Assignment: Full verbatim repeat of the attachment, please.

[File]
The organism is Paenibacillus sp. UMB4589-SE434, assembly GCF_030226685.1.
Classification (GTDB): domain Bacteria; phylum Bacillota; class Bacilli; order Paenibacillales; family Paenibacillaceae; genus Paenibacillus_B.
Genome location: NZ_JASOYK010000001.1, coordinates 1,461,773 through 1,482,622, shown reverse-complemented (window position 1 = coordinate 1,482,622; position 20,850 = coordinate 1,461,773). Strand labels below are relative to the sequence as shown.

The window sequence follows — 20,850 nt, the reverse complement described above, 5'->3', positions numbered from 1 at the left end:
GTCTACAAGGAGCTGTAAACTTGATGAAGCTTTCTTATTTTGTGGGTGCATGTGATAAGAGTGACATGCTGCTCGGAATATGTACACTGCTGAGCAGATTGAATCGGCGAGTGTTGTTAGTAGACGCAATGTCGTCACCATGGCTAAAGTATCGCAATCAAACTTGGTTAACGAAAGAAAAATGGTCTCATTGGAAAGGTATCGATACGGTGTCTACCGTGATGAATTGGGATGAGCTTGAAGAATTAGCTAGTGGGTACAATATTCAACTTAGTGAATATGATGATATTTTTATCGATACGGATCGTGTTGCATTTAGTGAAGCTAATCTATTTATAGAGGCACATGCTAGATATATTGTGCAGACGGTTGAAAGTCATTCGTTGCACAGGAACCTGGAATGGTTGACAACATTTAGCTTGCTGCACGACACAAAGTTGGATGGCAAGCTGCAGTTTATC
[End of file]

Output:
The organism is Paenibacillus sp. UMB4589-SE434, assembly GCF_030226685.1.
Classification (GTDB): domain Bacteria; phylum Bacillota; class Bacilli; order Paenibacillales; family Paenibacillaceae; genus Paenibacillus_B.
Genome location: NZ_JASOYK010000001.1, coordinates 1,461,773 through 1,482,622, shown reverse-complemented (window position 1 = coordinate 1,482,622; position 20,850 = coordinate 1,461,773). Strand labels below are relative to the sequence as shown.

The window sequence follows — 20,850 nt, the reverse complement described above, 5'->3', positions numbered from 1 at the left end:
GTCTACAAGGAGCTGTAAACTTGATGAAGCTTTCTTATTTTGTGGGTGCATGTGATAAGAGTGACATGCTGCTCGGAATATGTACACTGCTGAGCAGATTGAATCGGCGAGTGTTGTTAGTAGACGCAATGTCGTCACCATGGCTAAAGTATCGCAATCAAACTTGGTTAACGAAAGAAAAATGGTCTCATTGGAAAGGTATCGATACGGTGTCTACCGTGATGAATTGGGATGAGCTTGAAGAATTAGCTAGTGGGTACAATATTCAACTTAGTGAATATGATGATATTTTTATCGATACGGATCGTGTTGCATTTAGTGAAGCTAATCTATTTATAGAGGCACATGCTAGATATATTGTGCAGACGGTTGAAAGTCATTCGTTGCACAGGAACCTGGAATGGTTGACAACATTTAGCTTGCTGCACGACACAAAGTTGGATGGCAAGCTGCAGTTTATC